By Benjamin Weinthal and Jonathan Spyer
July 23, 2021
“We are looking into the allegations,” a State Department spokesman told the Washington Examiner earlier this month, adding that “Qatar and the United States have a robust strategic, security, and counterterrorism partnership. Qatar is one of the United States’s closest military allies in the region. U.S.-Qatar military and security cooperation contributes to the safety and stability of the region.”
The alleged terror finance activities of the Islamic regime in Doha surfaced during last month’s Oval Office meeting between President Joe Biden and outgoing Israeli President Reuven Rivlin.
Rivlin furnished the White House with intelligence regarding “recent funding that Qatar provided to Iran’s Islamic Revolutionary Guard Corps,” the Times of Israel reported, citing an Israel diplomatic official speaking on the condition of anonymity. The person also added that the information alarmed the U.S. officials at the meeting.
The Washington Examiner contacted multiple Israeli government ministries, including the foreign ministry, that all remained quiet on the issue. Israeli governments, as a general rule, summarily dismiss false news reports. The lack of a denial suggests that the intelligence is serious and was indeed forwarded to the Biden administration.
Secretary of State Antony Blinken on Thursday met with Qatar’s Deputy Prime Minister and Foreign Minister Mohammed bin Abdulrahman al Thani and discussed the crises affecting Afghanistan, Yemen, and Lebanon. The Qatari foreign minister supported U.S. calls to promote “peace and security.”
The Quds Force, a branch of the IRGC largely responsible for terrorist operations outside Iran, has killed over 600 American military personnel in the Middle East.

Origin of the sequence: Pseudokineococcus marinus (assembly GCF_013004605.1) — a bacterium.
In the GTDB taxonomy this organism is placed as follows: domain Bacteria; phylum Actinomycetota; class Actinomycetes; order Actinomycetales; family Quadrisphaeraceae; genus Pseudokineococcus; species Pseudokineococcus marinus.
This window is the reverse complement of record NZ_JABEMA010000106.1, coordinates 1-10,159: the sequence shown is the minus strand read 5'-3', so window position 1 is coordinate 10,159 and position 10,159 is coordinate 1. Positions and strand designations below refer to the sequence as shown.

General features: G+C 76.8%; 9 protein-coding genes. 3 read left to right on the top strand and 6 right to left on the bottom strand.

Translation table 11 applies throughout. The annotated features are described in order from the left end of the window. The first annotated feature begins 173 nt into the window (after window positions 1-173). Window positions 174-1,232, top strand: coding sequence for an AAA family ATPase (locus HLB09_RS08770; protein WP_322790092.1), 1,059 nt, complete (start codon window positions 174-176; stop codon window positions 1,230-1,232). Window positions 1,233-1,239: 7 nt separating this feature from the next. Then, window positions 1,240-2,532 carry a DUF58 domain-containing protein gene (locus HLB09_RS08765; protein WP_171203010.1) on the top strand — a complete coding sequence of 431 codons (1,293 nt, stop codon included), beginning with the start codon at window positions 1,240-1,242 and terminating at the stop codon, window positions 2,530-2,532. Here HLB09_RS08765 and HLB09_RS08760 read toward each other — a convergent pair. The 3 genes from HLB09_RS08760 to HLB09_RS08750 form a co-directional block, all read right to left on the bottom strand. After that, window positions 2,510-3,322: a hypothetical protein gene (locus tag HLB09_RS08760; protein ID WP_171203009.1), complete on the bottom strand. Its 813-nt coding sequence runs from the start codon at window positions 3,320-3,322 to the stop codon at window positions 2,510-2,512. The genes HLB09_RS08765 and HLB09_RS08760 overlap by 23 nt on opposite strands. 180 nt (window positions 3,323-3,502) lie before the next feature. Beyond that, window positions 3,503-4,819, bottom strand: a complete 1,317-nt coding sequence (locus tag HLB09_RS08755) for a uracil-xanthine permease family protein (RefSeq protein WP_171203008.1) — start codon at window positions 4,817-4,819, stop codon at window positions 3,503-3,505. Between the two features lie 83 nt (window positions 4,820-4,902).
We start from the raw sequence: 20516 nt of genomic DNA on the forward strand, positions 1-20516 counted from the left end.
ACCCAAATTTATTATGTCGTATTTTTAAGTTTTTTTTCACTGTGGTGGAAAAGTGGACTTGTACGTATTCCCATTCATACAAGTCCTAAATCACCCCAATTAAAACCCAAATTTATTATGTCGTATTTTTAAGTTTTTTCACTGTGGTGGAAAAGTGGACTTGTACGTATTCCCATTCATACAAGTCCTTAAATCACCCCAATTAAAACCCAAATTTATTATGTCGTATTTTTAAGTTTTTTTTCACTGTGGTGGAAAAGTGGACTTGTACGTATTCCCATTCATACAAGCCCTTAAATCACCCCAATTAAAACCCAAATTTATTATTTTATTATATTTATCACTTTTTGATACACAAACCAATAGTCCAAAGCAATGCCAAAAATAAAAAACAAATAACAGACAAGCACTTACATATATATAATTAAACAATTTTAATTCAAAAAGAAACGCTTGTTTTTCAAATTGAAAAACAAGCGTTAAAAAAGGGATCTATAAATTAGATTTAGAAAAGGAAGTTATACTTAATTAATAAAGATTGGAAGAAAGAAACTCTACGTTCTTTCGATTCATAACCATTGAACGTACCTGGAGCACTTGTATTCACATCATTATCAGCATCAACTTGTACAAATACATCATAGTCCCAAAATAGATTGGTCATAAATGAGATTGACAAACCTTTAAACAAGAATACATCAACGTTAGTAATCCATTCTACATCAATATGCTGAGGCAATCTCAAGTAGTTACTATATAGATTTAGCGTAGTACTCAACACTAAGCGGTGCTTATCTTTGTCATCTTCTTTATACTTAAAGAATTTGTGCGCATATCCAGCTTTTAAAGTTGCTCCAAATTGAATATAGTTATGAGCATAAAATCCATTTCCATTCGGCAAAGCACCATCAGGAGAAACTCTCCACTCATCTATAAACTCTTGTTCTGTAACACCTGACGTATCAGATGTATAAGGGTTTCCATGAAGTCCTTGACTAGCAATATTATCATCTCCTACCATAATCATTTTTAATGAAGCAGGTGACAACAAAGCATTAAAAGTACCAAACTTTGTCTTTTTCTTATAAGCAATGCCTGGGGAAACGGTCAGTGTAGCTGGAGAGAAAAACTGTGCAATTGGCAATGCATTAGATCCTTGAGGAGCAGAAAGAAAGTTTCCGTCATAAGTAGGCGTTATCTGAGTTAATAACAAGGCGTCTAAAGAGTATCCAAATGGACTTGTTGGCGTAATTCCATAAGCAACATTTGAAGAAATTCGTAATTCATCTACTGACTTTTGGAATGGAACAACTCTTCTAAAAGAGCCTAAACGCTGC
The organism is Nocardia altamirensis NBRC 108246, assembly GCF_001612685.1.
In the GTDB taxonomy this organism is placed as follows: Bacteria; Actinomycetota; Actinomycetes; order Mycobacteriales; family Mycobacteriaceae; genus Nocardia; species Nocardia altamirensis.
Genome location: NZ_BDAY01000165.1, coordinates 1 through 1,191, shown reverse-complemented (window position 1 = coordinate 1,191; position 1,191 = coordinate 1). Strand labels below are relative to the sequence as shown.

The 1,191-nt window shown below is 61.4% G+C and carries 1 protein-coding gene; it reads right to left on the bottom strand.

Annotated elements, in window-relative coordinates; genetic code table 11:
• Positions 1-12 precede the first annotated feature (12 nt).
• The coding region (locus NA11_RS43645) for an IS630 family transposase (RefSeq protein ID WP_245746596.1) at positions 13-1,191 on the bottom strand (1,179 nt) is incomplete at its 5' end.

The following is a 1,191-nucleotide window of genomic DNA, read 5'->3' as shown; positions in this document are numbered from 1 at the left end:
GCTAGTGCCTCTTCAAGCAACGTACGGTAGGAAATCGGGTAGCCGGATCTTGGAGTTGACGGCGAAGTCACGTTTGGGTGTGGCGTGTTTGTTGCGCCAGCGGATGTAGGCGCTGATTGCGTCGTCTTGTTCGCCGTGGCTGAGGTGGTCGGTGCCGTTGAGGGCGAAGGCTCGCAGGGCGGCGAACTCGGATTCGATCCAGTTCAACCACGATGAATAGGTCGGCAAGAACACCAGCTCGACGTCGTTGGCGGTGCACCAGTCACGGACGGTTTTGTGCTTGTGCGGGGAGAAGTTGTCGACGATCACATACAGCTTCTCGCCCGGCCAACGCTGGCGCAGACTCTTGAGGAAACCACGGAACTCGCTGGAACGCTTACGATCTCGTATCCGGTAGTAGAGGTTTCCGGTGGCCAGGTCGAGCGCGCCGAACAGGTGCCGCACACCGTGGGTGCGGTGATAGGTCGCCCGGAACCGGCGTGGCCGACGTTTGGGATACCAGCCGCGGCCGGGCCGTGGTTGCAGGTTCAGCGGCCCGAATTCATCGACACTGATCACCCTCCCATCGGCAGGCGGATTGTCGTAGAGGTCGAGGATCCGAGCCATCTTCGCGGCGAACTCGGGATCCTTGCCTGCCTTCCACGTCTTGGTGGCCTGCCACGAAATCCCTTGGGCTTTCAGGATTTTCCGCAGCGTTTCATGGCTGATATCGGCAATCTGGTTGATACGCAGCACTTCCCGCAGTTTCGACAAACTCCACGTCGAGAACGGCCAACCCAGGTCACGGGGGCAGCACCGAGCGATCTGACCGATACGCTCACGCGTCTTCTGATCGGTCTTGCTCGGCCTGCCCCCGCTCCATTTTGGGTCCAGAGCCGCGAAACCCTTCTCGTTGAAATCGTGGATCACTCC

Its leader, Qasem Soleimani, was killed by a U.S. drone strike in Iraq in January 2020. Esmail Qaani was appointed to lead the organization following Soleimani’s death.
The Washington Examiner asked for comment from Qatar’s foreign ministry and its embassies in Washington and Berlin.
Rivlin’s White House meeting coincided with a U.S. Army statement, reported by Stars and Stripes, that “the U.S. has closed sprawling bases in Qatar that once stored warehouses full of weaponry and transferred the remaining supplies to Jordan, in a move that analysts say positions Washington to deal better with Iran and reflects the military’s changing priorities in the region.”
The U.S. closed Army Camp As Sayliyah-Main, Camp As Sayliyah-South, and the Falcon ammunition depot, the military news outlet said.
The tiny monarchy of Qatar, rich from natural gas and oil, has been embroiled in allegations that it has financed a wide range of Sunni and Shia terrorist states and movements, including Hezbollah in Lebanon and the Islamic State.
The fresh allegations from Rivlin may create new tensions between Qatar and the U.S., which has nearly 10,000 military personnel stationed at the Gulf state’s al Udeid Air Base.
The Biden administration is once again confronted with a crisis with Qatar because the monarchy ruled by Emir Sheikh Tamim bin Hamad al Thani has been repeatedly alleged to finance Islamic-animated terrorist movements that seek to kill Americans.
Qatar’s status as an alleged leading state sponsor of international terrorism might also complicate its role in hosting the World Cup in 2022.
Foundation for the Defense of Democracies